On Sunday, there was an editorial in the New York Times, How to Inoculate Against Anti-Vaxxers: The no-vaccine crowd has persuaded a lot of people. But public health can prevail. Overall, it was a very sensible editorial listing the problem and potential strategies to address the problem. For instance:
It’s no mystery how we got here. On the internet, anti-vaccine propaganda has outpaced pro-vaccine public health information. The anti-vaxxers, as they are colloquially known, have hundreds of websites promoting their message, a roster of tech- and media-savvy influencers and an aggressive political arm that includes at least a dozen political action committees. Defense against this onslaught has been meager. The C.D.C., the nation’s leading public health agency, has a website with accurate information, but no loud public voice. The United States Surgeon General’s office has been mum. So has the White House — and not just under the current administration. That leaves just a handful of academics who get bombarded with vitriol, including outright threats, every time they try to counter pseudoscience with fact.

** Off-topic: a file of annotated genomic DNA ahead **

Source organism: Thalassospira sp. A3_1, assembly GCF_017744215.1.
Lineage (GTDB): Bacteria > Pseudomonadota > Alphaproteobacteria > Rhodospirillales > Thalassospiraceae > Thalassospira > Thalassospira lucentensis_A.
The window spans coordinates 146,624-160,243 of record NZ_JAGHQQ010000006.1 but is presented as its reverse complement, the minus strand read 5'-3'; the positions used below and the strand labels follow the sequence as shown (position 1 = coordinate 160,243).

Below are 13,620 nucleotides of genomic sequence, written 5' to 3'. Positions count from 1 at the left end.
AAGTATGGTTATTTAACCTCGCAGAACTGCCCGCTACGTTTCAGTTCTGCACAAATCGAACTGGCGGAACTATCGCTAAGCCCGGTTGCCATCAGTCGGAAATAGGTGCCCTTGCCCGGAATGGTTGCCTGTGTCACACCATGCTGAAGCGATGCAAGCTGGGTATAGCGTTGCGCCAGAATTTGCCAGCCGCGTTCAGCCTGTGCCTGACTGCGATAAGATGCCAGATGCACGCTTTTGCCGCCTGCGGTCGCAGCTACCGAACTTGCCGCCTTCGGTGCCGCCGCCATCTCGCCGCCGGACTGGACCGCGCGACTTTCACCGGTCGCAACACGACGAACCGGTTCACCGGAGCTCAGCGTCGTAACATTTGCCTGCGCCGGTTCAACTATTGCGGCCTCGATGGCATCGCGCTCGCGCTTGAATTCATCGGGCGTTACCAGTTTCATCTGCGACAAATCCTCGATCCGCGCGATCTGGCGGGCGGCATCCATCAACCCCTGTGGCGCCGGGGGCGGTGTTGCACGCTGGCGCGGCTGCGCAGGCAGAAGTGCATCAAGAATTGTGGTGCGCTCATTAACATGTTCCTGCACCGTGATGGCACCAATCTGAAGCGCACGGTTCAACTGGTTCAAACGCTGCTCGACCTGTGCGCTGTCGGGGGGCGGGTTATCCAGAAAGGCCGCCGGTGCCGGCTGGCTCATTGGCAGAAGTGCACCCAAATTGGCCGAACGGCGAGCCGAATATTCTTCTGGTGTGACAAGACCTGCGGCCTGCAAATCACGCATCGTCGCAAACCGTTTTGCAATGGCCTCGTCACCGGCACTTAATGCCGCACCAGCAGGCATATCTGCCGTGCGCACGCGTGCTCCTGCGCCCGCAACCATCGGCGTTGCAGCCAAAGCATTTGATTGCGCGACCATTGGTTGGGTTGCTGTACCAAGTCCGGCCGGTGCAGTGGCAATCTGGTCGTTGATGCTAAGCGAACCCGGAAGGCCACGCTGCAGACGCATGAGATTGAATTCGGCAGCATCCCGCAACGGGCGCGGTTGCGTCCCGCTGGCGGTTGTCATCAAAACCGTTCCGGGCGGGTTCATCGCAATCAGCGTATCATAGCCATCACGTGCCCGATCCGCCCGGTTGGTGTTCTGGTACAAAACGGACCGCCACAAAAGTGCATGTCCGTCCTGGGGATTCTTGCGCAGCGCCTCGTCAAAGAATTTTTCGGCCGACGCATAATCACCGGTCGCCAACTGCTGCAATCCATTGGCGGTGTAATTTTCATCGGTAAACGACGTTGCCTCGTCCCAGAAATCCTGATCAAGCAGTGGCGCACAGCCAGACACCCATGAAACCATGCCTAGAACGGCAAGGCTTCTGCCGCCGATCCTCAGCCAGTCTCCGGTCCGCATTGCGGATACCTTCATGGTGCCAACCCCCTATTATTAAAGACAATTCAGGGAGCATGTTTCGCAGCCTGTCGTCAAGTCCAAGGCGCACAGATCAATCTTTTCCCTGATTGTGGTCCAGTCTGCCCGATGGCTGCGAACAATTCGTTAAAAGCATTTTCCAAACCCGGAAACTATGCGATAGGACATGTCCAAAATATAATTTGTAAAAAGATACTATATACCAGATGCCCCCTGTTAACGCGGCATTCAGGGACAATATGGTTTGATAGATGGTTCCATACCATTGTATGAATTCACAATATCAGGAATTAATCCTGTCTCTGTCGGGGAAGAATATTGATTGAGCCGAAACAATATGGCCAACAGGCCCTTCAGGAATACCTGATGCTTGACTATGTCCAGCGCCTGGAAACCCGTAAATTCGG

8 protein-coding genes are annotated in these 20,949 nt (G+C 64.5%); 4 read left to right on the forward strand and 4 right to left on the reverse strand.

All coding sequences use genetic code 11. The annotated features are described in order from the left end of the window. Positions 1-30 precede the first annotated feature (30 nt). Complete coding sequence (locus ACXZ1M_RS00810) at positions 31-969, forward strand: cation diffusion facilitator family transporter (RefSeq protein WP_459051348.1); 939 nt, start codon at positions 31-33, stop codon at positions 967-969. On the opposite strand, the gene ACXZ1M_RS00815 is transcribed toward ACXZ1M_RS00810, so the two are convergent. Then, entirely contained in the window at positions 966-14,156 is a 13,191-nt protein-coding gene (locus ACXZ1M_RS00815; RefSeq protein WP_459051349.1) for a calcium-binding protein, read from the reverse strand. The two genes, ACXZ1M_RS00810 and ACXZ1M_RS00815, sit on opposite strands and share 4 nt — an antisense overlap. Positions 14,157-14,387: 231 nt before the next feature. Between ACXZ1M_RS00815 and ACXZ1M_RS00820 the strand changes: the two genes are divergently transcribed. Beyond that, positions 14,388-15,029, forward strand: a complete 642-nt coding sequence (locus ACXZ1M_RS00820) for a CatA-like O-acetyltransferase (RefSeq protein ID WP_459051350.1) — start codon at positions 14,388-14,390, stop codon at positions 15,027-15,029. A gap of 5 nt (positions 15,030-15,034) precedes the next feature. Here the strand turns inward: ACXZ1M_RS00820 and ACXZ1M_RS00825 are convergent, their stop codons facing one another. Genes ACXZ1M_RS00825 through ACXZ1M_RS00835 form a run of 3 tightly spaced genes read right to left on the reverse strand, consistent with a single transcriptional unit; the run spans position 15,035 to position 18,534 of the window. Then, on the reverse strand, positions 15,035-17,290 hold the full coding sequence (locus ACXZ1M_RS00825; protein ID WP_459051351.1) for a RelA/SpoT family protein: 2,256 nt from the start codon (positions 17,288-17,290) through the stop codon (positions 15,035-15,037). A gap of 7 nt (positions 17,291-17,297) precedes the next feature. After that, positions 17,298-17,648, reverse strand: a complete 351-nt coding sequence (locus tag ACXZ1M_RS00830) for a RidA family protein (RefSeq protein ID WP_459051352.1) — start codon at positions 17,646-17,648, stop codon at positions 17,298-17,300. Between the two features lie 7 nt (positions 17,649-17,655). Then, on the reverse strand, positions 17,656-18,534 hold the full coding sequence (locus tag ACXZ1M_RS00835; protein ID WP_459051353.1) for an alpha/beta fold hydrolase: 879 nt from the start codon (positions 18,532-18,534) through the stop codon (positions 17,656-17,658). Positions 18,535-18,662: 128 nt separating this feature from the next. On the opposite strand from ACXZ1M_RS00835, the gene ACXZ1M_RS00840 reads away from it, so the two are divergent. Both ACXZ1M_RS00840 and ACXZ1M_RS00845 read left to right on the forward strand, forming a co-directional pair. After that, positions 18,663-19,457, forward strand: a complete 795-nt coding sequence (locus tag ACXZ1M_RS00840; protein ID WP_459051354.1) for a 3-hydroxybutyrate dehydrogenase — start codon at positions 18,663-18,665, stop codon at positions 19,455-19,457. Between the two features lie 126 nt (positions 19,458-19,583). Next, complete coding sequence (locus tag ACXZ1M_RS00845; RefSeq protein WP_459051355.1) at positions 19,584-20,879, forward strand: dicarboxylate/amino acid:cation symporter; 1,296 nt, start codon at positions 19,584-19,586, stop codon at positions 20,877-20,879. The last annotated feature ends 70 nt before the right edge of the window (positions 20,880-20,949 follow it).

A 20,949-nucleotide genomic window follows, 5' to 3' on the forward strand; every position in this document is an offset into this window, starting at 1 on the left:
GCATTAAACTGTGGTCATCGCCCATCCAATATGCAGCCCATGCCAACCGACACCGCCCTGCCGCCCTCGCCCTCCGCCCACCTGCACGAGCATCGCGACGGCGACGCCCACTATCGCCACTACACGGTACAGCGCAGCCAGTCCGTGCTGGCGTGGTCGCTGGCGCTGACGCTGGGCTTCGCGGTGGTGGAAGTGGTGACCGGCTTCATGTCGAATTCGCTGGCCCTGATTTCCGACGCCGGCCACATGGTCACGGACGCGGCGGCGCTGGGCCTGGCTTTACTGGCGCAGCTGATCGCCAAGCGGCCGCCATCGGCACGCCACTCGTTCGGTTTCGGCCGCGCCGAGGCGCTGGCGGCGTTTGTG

Speaking as one of those academics who regularly get bombarded with vitriol (although nowhere near as bad as what’s aimed at Paul Offit, who as the co-inventor of a rotavirus vaccine is a target of particular opprobrium, and women who speak out for vaccines who, like women everywhere on social media, are prone to misogynistic attacks), I can attest that this is true. Government does very little to combat antivaccine misinformation, not even the Surgeon General, who would be the most appropriate public face of pro-science and pro-vaccine messages. There are also some good suggestions, such as:
- Get tough
- Be savvy.
- Be clear.
- Know the enemy.
- Know the audience.
- Enlist the right support.
I must admit that I hadn’t heard of the Vaccine Confidence Project before. It’s described as a “a London-based academic endeavor that monitors anti-vaccine websites for rumors and conspiracies and addresses them before the messages go viral.” It sounds like what I’ve been doing for 14 years, only organized and academic, rather than a hobby like mine. That’s a good thing.